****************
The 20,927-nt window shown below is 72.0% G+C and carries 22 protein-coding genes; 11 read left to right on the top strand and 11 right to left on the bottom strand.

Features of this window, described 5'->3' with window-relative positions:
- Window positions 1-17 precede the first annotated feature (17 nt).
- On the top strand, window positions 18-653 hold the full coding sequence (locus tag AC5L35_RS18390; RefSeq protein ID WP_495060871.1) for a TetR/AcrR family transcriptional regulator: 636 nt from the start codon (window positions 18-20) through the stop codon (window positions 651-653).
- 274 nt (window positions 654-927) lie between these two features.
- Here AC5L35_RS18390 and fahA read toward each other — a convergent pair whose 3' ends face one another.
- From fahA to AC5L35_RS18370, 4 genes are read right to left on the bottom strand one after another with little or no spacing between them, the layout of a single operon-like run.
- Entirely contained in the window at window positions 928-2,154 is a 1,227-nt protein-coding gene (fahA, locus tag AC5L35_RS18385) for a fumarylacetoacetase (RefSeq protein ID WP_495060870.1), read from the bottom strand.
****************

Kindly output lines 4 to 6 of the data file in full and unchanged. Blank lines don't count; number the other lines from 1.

- On the top strand, window positions 18-653 hold the full coding sequence (locus tag AC5L35_RS18390; RefSeq protein ID WP_495060871.1) for a TetR/AcrR family transcriptional regulator: 636 nt from the start codon (window positions 18-20) through the stop codon (window positions 651-653).
- 274 nt (window positions 654-927) lie between these two features.
- Here AC5L35_RS18390 and fahA read toward each other — a convergent pair whose 3' ends face one another.